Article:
Non-commital to Kirk Cousins beyond the final year of his contract next season, the Minnesota Vikings are considered to take a look at this year’s quarterback class to find Cousins’ successor.
One of the most common upcoming rookies drafted to the Vikings in recent mock drafts is Florida’s Anthony Richardson, a high-upside, dual-threat quarterback that has earned comparison to Cam Newton, Lamar Jackson and former Vikings quarterback Daunte Culpepper.
In a January 23 mock draft, Sports Illustrated’s Draft Bible projected Richardson to be selected 23rd overall by Minnesota.
“Sizeable height and length for the position, with an intimidating structure. Overly poised for a player with such little experience,” The Draft Bible read. “Very comfortable in the pocket and has the instinct to step up when it collapses or escape the impending rush.”
In his first and only season as a starter last season, Richardson threw for over 2,500 yards, 17 touchdowns and nine interceptions. He also rushed for 654 yards and nine touchdowns and showed game-breaking ability, leading the Gators to an upset over No. 7-ranked Utah in September.
Anthony Richardson a Raw Talent at QB, Could Elevate Under Kevin O’Connell
Let’s get the scrutiny out of the way.
Richardson is an extremely raw talent, starting just one season with the Gators before declaring for the 2023 draft.
That announcement was met with serious scrutiny from an AFC director of player personnel.
“That was a mistake. He needs another year,” the executive texted WalterFootball.
There may not be a better highlight reel in college football. Richardson is seen creating with his feet and has shown deep-ball accuracy. But he was maligned by accuracy issues on intermediate and short throws.
Patrick Mahomes had many of the same problems. With the ability to create and make off-balance throws with a gifted arm, his sloppy mechanics at times knocked his draft stock as a second- or third-round prospect. Richardson has a similar ability to snap his wrist and launch a pass 50 yards downfield.
Mahomes had a redshirt year with the Kansas City Chiefs with Alex Smith as his mentor before becoming the superstar he is today.
The Vikings have a similar situation with an extremely quarterback-friendly staff, a willing mentor in Cousins, who will be 35 when his contract expires. They also have the pieces to ease the bumps a young quarterback may take with a pair of perennial Pro Bowl tackles and a superstar wide receiver in Justin Jefferson. Finally, the ample cap space available with a quarterback on a rookie deal would allow the Vikings more resources to rebuild the rest of the roster.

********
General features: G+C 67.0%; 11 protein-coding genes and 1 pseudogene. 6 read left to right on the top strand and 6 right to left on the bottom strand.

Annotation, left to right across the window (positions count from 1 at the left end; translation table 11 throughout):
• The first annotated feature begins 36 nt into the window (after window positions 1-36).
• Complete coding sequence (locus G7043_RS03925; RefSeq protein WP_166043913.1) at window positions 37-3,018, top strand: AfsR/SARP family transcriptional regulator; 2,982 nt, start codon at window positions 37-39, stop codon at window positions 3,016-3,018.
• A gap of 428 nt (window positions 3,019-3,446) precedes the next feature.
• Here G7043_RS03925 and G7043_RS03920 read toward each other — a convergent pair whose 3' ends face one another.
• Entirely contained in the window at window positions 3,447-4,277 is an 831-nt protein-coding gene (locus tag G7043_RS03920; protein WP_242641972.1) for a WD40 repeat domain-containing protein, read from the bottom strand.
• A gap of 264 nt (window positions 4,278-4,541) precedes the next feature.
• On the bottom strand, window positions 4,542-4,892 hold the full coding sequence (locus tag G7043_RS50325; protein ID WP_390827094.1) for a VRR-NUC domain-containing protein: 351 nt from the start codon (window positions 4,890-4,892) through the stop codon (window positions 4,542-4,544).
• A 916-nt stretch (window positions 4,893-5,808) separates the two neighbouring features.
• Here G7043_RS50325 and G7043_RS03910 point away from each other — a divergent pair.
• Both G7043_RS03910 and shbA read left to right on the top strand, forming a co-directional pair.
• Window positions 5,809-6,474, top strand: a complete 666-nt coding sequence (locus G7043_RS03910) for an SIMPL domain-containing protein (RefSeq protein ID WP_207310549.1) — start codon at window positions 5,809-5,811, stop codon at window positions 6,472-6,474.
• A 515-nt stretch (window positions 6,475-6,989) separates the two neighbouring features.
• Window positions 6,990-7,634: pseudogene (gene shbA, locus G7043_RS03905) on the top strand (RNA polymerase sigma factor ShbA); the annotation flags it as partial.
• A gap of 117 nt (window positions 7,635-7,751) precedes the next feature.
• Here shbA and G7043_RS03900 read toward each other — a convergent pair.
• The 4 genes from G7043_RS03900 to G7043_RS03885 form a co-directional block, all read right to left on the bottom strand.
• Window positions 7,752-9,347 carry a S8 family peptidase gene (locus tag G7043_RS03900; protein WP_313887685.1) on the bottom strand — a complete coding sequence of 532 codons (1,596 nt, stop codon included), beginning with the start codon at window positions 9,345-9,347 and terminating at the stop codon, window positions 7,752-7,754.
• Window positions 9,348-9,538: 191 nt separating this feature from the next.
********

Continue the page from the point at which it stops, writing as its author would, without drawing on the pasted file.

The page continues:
Head coach Kevin O’Connell elevated Cousins to playing a winning brand of football after Cousins teetered around .500 as a starter for a decade of his professional career.
Under O’Connell’s eye, Richardson could rise to the lofty NFL comparisons.
And Minnesota may finally realize their franchise quarterback since Culpepper’s departure.
Vikings Trade Trey Lance Could Be a Safer Move Than Anthony Richardson
By selecting a first-round quarterback, the Vikings would admittedly signal that they don’t see their team going all the way in 2023. Spending a first-round pick on a player who may not see the field the entire season versus adding an immediate contributor.
However, the Vikings could live in the present and still plan for the future by trading for San Francisco 49ers quarterback Trey Lance.
A Marshall, Minnesota, native, Lance is considered a trade candidate this season after he lost his starting job due to a season-ending ankle injury. Brock Purdy willing the 49ers to the NFC Championship game has almost certainly secured his future as the leader of the franchise.
Michael Silver of the San Francisco Chronicle reported that rival executives see Lance as not worth more than a third-round pick. That may just be potential trade suitors driving down the asking price for the former No. 4 overall pick, however, he hasn’t shown to be worth the immense investment San Francisco spent to trade up for him in 2021.
“Even if the Niners are receptive to potential trade offers for Lance after the season, they won’t come close to recouping that haul,” Silver wrote. “Based on my conversations with several teams’ general managers (and other high-ranking front-office executives), Lance would be unlikely to net much more than a third-round selection, though it’s possible there’s a team out there motivated to give more.”
The Vikings could land Lance in a trade involving a player and a Day 2 pick and still retain their first-round pick, allowing Minnesota to revel in the present and future.